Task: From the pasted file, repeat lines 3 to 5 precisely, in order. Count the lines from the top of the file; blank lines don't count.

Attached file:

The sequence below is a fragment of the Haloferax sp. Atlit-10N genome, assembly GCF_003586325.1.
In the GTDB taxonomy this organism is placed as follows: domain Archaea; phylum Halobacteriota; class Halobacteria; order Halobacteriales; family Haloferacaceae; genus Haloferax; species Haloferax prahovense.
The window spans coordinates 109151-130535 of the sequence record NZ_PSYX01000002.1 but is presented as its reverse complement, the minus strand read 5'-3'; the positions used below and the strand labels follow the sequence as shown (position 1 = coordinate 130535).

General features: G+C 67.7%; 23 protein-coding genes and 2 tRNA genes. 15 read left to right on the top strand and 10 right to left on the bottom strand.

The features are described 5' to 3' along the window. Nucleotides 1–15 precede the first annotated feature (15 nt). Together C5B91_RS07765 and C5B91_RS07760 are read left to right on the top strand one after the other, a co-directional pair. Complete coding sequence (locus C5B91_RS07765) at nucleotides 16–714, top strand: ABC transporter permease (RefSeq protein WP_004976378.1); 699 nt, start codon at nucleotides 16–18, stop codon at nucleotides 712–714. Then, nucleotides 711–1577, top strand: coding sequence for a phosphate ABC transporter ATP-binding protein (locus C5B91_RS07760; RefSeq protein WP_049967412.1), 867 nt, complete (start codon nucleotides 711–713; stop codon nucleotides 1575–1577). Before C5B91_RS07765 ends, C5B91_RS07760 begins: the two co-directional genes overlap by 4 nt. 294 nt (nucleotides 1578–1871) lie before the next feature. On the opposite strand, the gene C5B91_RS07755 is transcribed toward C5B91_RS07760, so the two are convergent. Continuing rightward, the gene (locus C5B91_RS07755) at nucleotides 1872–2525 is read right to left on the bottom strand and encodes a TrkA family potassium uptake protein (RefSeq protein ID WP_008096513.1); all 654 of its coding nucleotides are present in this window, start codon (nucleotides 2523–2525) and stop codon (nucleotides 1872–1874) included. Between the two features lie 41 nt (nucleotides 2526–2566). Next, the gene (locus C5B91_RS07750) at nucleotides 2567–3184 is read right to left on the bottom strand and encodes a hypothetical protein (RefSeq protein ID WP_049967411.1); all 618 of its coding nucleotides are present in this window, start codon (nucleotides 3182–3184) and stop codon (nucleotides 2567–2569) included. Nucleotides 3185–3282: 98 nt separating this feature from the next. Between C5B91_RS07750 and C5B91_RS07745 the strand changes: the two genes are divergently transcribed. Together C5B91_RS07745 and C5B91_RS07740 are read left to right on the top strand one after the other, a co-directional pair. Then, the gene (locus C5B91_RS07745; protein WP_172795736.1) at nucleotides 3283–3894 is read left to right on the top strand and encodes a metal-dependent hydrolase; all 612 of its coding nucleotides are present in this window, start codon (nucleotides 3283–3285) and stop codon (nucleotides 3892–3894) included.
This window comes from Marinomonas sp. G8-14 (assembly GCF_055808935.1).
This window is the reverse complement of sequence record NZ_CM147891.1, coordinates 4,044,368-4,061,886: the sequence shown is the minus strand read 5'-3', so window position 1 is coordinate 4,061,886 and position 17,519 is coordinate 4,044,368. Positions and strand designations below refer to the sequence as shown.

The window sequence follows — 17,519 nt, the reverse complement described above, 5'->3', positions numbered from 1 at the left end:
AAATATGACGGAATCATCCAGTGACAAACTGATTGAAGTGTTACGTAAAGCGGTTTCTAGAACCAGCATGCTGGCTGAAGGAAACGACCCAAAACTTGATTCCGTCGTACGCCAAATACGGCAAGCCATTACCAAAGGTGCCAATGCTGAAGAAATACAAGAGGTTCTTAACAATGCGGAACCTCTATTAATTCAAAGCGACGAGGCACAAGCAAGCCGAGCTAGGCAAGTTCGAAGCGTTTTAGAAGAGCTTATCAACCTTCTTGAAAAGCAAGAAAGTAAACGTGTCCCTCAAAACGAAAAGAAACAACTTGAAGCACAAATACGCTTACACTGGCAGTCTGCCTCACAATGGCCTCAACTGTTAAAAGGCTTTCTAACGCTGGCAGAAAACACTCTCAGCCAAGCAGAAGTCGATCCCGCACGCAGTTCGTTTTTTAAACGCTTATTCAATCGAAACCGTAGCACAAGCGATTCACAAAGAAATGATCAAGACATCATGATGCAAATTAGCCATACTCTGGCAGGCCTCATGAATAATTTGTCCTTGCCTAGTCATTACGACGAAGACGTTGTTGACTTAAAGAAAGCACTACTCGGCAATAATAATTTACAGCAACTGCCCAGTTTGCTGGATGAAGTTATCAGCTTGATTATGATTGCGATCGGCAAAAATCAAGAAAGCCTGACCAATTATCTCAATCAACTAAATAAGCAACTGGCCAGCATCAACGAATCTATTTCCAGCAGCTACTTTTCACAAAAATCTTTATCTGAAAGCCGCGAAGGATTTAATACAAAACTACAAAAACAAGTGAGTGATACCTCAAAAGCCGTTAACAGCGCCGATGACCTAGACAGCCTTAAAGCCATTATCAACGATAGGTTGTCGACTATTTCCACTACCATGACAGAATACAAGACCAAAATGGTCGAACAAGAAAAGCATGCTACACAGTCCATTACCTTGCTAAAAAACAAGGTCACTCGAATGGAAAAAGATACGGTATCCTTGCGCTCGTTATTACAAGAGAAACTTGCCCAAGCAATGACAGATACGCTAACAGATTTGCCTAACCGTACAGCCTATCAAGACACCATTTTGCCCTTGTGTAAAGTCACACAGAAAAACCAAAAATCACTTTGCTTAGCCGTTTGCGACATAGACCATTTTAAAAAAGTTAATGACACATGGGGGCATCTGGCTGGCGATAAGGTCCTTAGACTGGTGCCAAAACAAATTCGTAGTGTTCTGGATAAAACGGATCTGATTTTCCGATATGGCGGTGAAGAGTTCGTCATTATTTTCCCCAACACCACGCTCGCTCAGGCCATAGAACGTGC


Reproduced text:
The window spans coordinates 109151-130535 of the sequence record NZ_PSYX01000002.1 but is presented as its reverse complement, the minus strand read 5'-3'; the positions used below and the strand labels follow the sequence as shown (position 1 = coordinate 130535).

General features: G+C 67.7%; 23 protein-coding genes and 2 tRNA genes. 15 read left to right on the top strand and 10 right to left on the bottom strand.

The features are described 5' to 3' along the window. Nucleotides 1–15 precede the first annotated feature (15 nt). Together C5B91_RS07765 and C5B91_RS07760 are read left to right on the top strand one after the other, a co-directional pair. Complete coding sequence (locus C5B91_RS07765) at nucleotides 16–714, top strand: ABC transporter permease (RefSeq protein WP_004976378.1); 699 nt, start codon at nucleotides 16–18, stop codon at nucleotides 712–714. Then, nucleotides 711–1577, top strand: coding sequence for a phosphate ABC transporter ATP-binding protein (locus C5B91_RS07760; RefSeq protein WP_049967412.1), 867 nt, complete (start codon nucleotides 711–713; stop codon nucleotides 1575–1577). Before C5B91_RS07765 ends, C5B91_RS07760 begins: the two co-directional genes overlap by 4 nt. 294 nt (nucleotides 1578–1871) lie before the next feature. On the opposite strand, the gene C5B91_RS07755 is transcribed toward C5B91_RS07760, so the two are convergent. Continuing rightward, the gene (locus C5B91_RS07755) at nucleotides 1872–2525 is read right to left on the bottom strand and encodes a TrkA family potassium uptake protein (RefSeq protein ID WP_008096513.1); all 654 of its coding nucleotides are present in this window, start codon (nucleotides 2523–2525) and stop codon (nucleotides 1872–1874) included. Between the two features lie 41 nt (nucleotides 2526–2566). Next, the gene (locus C5B91_RS07750) at nucleotides 2567–3184 is read right to left on the bottom strand and encodes a hypothetical protein (RefSeq protein ID WP_049967411.1); all 618 of its coding nucleotides are present in this window, start codon (nucleotides 3182–3184) and stop codon (nucleotides 2567–2569) included. Nucleotides 3185–3282: 98 nt separating this feature from the next. Between C5B91_RS07750 and C5B91_RS07745 the strand changes: the two genes are divergently transcribed. Together C5B91_RS07745 and C5B91_RS07740 are read left to right on the top strand one after the other, a co-directional pair. Then, the gene (locus C5B91_RS07745; protein WP_172795736.1) at nucleotides 3283–3894 is read left to right on the top strand and encodes a metal-dependent hydrolase; all 612 of its coding nucleotides are present in this window, start codon (nucleotides 3283–3285) and stop codon (nucleotides 3892–3894) included.